On Mon, Apr 9, 2018 at 2:43 PM, Christian Huitema <huit...@huitema.net> wrote:
> On 4/9/2018 11:00 AM, Warren Kumari wrote:
> On Mon, Apr 9, 2018 at 1:53 PM Christian Huitema <huit...@huitema.net>
> wrote:
>> At first sight, it seems that this moves the logging hole from the DNS
>> recursive to the ODNS recursive, and that's a meh.
>> Also, instead of using a complicated tunneling through the recursive
>> resolver via name obfuscation, why not establish a secure connection to the
>> ODNS server in the first place?
> The ODNS server doesn't know the client IP (it gets occluded by the
> rescursive server), and the rescursive doesn't know the question. This is
> kinda somewhat similar to the Tor model.
> This is a fairly common question - I think that the ODNS documents / people
> should clarify this better..
> They should really clarify the problem that they are addressing.

Agreed -- I'm not supporting (or trashing!) ODNS, but I've heard the
above question basically every time I've heard ODNS described; seeing
as this is the main differentiator / benefit of ODNS, I think that it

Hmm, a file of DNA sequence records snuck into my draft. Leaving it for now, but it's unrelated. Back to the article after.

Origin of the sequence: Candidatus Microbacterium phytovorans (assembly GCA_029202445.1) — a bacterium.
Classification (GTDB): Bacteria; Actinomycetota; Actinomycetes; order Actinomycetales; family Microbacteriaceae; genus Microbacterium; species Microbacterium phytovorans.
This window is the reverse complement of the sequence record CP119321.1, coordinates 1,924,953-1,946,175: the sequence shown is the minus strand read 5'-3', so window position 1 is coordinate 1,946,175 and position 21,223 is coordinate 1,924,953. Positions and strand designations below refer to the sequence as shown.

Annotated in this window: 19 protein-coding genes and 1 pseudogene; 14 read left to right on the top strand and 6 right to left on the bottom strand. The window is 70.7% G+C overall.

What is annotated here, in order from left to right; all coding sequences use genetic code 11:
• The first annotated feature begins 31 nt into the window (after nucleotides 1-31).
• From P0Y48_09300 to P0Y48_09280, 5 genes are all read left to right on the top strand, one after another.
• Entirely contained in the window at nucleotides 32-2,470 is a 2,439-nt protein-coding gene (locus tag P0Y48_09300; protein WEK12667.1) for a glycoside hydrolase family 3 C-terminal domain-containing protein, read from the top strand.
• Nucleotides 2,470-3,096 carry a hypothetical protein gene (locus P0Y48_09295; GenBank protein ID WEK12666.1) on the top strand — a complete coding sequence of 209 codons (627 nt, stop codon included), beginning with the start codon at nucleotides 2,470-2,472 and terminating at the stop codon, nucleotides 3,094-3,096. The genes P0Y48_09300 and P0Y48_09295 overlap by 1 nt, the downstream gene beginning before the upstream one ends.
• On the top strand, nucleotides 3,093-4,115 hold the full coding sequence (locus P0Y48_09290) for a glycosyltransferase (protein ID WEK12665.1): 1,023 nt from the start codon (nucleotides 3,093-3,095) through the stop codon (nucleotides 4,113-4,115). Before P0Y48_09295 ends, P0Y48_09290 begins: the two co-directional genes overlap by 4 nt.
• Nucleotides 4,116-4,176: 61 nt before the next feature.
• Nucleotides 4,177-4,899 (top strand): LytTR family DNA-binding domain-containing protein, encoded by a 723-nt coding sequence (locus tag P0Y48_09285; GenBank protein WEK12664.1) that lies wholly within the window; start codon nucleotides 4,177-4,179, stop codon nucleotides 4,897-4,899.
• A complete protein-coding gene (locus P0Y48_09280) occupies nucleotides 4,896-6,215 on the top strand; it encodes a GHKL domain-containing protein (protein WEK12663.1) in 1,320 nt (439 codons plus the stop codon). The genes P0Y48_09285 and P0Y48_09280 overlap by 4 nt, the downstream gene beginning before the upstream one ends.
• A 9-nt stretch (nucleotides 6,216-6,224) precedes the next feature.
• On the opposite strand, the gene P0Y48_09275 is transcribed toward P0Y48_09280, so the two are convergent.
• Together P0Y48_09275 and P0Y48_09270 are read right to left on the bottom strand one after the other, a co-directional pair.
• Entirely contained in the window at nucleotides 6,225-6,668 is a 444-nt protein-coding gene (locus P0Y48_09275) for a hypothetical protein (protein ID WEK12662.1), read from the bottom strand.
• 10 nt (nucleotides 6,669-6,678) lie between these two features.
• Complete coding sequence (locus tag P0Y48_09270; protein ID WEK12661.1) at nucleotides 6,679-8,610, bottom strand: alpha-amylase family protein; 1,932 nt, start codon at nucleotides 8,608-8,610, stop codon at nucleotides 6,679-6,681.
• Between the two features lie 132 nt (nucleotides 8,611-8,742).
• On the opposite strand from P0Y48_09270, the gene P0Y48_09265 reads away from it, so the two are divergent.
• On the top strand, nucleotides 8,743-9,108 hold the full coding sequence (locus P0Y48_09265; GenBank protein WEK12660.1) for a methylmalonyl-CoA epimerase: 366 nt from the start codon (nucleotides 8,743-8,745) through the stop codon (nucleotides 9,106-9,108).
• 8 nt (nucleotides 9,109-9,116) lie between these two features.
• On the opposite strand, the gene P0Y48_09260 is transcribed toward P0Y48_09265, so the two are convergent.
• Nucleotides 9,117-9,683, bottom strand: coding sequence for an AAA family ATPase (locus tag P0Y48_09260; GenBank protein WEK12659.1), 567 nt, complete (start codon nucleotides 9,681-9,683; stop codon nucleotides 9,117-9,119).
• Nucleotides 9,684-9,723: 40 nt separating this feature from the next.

would be good it it were clear(er).

>  As Shumon
> said, if the goal is to hide the source IP address from the recursive
> resolver, then it seems that "DNS over onion routing" would be easier to
> engineer and deploy than "oblivious DNS".
> They should also clarify the use of symmetric key encryption. Is the
> symmetric key specific to a client-server pair, or is shared by the server
> with a large group of clients? If the key is specific to a client, then it
> identifies the client even if the IP address is hidden. If the key is widely
> shared instead, then it takes only one bad client for the key to leak, and
> the traffic logs at the recursive DNS can be de-obfuscated.
> From an engineering point of view, I am concerned with applications of
> encryption to small size objects like name part or IP addresses. Modern
> symmetric algorithms operate on 128 bit blocks, with mainline AEAD
> encryption adding 16 bytes of overhead to the object. That's bad enough, but
> asymmetric algorithms are even worse. Even if you use Elliptic Curve crypto,
> the smallest practical key is 256 bits, or 32 octets. The overhead will make
> that impractical. If we happen to need longer keys it will just not fit in
> the 63 octets of a domain name part, even if we found a way to not require
> Base64 encoding. I am much more confident that we can solve the engineering
> issues if we develop an encrypted transport with onion routing.
> -- Christian Huitema

I don't think the execution is relevant when it was obviously a bad
idea in the first place.
This is like putting rabid weasels in your pants, and later expressing
regret at having chosen those particular rabid weasels and that pair
of pants.

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